tame, alcohols, detergents, and antibiotics is covered in
varying details.
Any volume of this type had to have a contribution by
the Tanabe Seiyaku Co. team of Chibata. Tosa and Sato
and it does. One of the pioneers and developers of practical scale processes based on immobilized biocatalysts,
their survey chapter is most readable. Being as successful
as they have been, they could have given their readers the
benefit of a discussion of some of the failures; i.e., the reasons why in some of the cases the commercialization efforts did not work out. Some material o n the chemical engineering of enzyme reactors, encountered earlier in the
reaction engineering chapter, is repeated here, but fortunately it adds to the perspective.
The specificity of enzymes can be exploited for the analysis of scores of compounds, and the last applications
chapter surveys the literature on “enzyme sensors”. The
author has many research achievements to his credit and
could have added to the perspective by listing which of the
sensors are o r can be used in a practical o r commercial
sense, and indicating those that are commercially available.
Safety and regulatory aspects of using enzymes is the
subject of a valuable chapter. Some of these aspects are
also covered earlier in the chapter o n the use of enzymes in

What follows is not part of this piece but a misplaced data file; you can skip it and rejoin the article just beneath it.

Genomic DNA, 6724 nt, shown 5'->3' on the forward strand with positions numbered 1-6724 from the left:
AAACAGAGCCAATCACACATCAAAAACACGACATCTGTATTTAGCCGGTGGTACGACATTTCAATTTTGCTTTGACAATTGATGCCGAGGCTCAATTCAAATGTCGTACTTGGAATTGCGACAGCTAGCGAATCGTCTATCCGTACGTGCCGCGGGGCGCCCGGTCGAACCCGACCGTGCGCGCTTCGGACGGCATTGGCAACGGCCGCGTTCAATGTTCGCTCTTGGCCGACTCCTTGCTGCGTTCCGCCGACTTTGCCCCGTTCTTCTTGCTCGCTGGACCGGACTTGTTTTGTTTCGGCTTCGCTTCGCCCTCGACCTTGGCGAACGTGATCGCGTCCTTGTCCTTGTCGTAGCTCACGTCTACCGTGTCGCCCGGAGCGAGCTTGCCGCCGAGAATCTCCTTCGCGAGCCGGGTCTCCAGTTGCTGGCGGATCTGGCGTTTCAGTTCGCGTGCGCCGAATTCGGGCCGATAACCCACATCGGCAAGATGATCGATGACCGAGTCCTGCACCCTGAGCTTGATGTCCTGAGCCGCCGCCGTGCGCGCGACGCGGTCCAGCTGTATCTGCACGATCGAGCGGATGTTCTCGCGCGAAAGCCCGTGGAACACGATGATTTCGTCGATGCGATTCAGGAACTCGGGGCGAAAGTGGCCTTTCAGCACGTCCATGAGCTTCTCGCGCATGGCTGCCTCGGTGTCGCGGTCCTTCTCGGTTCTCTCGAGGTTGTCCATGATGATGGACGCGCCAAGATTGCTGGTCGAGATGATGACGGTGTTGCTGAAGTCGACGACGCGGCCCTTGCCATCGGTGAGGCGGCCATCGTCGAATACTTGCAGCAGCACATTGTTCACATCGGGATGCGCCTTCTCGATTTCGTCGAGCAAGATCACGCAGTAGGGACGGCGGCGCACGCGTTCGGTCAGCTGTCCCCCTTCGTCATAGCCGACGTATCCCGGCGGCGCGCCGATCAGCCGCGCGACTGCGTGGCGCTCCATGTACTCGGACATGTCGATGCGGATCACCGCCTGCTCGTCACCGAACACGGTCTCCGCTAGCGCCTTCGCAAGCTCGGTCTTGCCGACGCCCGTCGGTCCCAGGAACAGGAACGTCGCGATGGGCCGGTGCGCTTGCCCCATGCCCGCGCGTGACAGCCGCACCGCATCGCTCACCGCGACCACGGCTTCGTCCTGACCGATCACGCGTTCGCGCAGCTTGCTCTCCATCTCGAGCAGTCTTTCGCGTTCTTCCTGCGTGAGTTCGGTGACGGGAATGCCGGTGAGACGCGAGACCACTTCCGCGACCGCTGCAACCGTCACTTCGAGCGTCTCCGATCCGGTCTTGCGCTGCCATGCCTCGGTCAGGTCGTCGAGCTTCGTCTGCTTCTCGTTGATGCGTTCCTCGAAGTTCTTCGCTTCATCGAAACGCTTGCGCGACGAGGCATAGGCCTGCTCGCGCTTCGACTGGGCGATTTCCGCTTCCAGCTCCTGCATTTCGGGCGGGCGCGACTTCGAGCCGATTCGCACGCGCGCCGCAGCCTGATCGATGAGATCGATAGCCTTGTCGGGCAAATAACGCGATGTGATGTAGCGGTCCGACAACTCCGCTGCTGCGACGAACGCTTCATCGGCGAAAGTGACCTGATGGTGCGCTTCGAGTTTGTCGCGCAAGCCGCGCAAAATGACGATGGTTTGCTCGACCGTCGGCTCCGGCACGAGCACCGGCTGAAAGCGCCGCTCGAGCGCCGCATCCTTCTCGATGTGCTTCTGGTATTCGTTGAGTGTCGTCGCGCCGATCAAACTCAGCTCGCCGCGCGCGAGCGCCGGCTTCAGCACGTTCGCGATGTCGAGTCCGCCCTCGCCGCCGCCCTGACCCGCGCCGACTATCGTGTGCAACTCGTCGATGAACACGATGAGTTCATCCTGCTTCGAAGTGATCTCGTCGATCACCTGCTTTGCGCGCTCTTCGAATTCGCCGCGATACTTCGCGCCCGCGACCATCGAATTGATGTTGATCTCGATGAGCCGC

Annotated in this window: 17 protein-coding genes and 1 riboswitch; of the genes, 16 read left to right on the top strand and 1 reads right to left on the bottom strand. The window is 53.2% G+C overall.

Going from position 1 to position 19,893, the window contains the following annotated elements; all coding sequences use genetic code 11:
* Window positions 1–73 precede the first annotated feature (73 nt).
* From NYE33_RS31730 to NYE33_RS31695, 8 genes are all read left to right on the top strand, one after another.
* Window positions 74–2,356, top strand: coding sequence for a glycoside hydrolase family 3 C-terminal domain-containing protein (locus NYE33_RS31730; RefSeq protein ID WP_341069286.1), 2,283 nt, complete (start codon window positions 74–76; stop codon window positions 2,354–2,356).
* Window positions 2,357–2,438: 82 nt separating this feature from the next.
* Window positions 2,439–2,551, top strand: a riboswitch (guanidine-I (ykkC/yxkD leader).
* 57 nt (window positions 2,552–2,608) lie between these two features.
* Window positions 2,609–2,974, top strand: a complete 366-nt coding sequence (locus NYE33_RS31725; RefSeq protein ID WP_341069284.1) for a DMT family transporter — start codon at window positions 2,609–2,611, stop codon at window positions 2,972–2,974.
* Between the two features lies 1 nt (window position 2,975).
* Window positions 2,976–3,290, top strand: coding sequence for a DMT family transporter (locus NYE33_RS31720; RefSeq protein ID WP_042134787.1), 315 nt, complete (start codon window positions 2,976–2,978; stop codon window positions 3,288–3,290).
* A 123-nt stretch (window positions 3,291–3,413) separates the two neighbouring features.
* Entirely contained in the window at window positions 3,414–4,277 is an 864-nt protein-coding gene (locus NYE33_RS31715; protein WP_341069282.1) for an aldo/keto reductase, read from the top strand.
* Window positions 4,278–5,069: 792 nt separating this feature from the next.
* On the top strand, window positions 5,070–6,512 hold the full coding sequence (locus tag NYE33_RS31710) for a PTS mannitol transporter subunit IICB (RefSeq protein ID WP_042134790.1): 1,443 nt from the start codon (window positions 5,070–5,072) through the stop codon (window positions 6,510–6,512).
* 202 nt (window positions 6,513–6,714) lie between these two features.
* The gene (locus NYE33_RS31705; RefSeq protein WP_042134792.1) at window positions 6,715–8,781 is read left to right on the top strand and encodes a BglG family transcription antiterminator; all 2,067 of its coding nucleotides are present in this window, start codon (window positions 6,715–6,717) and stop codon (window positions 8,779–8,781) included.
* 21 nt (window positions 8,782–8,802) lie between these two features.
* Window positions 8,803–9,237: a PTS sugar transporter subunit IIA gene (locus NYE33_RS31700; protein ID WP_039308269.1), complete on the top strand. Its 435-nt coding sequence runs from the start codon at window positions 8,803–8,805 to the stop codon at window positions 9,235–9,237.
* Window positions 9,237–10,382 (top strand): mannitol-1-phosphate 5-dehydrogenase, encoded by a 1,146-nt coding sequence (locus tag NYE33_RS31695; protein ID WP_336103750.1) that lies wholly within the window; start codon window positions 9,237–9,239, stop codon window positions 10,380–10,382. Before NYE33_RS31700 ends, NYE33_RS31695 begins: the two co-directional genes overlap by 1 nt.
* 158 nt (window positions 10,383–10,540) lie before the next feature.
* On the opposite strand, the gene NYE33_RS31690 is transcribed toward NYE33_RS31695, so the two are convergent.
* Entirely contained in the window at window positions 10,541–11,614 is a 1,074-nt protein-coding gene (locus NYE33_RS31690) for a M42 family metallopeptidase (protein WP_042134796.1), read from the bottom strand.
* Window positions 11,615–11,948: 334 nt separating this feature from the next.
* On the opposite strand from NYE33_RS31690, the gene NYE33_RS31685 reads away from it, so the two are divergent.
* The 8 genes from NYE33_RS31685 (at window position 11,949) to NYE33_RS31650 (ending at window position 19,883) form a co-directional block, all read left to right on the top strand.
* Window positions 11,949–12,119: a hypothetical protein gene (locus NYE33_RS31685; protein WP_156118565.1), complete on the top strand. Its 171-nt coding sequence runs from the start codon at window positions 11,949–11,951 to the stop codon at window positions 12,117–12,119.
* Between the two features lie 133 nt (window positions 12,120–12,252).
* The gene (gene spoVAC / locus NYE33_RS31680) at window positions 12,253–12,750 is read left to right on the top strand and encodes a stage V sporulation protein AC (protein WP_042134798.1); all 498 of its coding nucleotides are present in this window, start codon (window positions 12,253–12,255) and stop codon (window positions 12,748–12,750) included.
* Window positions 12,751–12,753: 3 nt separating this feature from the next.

food processing. There is repetition of which microorganisms produce which enzymes and the commercial food
uses of enzymes. Nevertheless, the chapter adds a highly
needed perspective on enzyme technology.
All in all, this volume does an excellent job of maintaining the spirit of this series. Of the 10 volumes, the first two
covered the fundamentals in the field. Volumes 3 through
6b have focused on the applications of biotechnology. This
volume is the first of two volumes on the core of biotechnology. We can now look forward to the next volume in
the series: Gene Technology.
Bhavender Paul Sharma [NB 910 IE]
Genencor Inc.,
South San Francisco, C A (USA)
The Chemistry of the Semiconductor Industry. By S . J . Moss
and A . Ledwith. Blackie, Glasgow and London 1987. xiv,
426 pp., bound, L 50.00.-ISBN 0-412-01321-5
This book consists of sixteen chapters in which British
and American experts from industrial, government and
university laboratories describe the chemical aspects of
semiconductor manufacturing and processing. Here for the
first time specialists have set out to explain some of the
chemistry involved in making integrated circuits, by taking
a cross-section through all the relevant stages of production. They are thus able to show to what a great extent, and
in how many different ways, semiconductor devices used
in micro- and opto-electronics are the products of chemistry, with the background of understanding and optimization provided by solid state physics.
First the book prepares the reader by giving an overview: it is made clear that the semiconductor industry is
now in a stage of rapid growth, not only in economic terms
but also as regards its science and technology. In the succeeding fifteen chapters, each with its own bibliography,
the different topic areas are covered in turn, in the logical
sequence of their industrial application.
The first topic discussed is silicon production. The author proceeds from the extraction of raw silicon through
Angew. Chem. lnr. Ed. Engl. 27 (1988) No. 12
its initial refinement to the technique of growing single
crystals, and the production and conditioning of wafers. In
the two chapters on I W V - and II/IV-type compound semiconductors, techniques for synthesizing these materials